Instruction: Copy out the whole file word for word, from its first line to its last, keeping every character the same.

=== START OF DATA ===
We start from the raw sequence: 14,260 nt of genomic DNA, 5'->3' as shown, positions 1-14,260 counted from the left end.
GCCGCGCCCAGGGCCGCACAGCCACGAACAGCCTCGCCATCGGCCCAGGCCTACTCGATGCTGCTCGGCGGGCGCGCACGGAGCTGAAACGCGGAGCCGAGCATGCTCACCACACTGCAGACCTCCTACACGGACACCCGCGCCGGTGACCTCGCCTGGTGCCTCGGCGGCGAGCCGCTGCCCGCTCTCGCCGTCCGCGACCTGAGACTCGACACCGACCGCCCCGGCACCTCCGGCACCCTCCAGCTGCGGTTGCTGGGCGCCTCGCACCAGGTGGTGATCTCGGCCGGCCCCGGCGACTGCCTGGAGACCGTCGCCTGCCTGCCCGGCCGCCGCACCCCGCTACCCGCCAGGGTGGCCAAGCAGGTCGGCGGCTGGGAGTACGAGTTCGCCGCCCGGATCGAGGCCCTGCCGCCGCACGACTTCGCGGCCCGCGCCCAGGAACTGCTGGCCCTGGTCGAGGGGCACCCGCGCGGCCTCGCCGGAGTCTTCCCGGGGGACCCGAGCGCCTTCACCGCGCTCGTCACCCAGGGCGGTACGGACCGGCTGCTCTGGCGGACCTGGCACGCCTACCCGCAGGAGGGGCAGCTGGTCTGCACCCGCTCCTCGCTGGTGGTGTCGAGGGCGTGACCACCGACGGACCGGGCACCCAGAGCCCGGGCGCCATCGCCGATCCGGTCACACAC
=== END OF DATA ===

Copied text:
We start from the raw sequence: 14,260 nt of genomic DNA, 5'->3' as shown, positions 1-14,260 counted from the left end.
GCCGCGCCCAGGGCCGCACAGCCACGAACAGCCTCGCCATCGGCCCAGGCCTACTCGATGCTGCTCGGCGGGCGCGCACGGAGCTGAAACGCGGAGCCGAGCATGCTCACCACACTGCAGACCTCCTACACGGACACCCGCGCCGGTGACCTCGCCTGGTGCCTCGGCGGCGAGCCGCTGCCCGCTCTCGCCGTCCGCGACCTGAGACTCGACACCGACCGCCCCGGCACCTCCGGCACCCTCCAGCTGCGGTTGCTGGGCGCCTCGCACCAGGTGGTGATCTCGGCCGGCCCCGGCGACTGCCTGGAGACCGTCGCCTGCCTGCCCGGCCGCCGCACCCCGCTACCCGCCAGGGTGGCCAAGCAGGTCGGCGGCTGGGAGTACGAGTTCGCCGCCCGGATCGAGGCCCTGCCGCCGCACGACTTCGCGGCCCGCGCCCAGGAACTGCTGGCCCTGGTCGAGGGGCACCCGCGCGGCCTCGCCGGAGTCTTCCCGGGGGACCCGAGCGCCTTCACCGCGCTCGTCACCCAGGGCGGTACGGACCGGCTGCTCTGGCGGACCTGGCACGCCTACCCGCAGGAGGGGCAGCTGGTCTGCACCCGCTCCTCGCTGGTGGTGTCGAGGGCGTGACCACCGACGGACCGGGCACCCAGAGCCCGGGCGCCATCGCCGATCCGGTCACACAC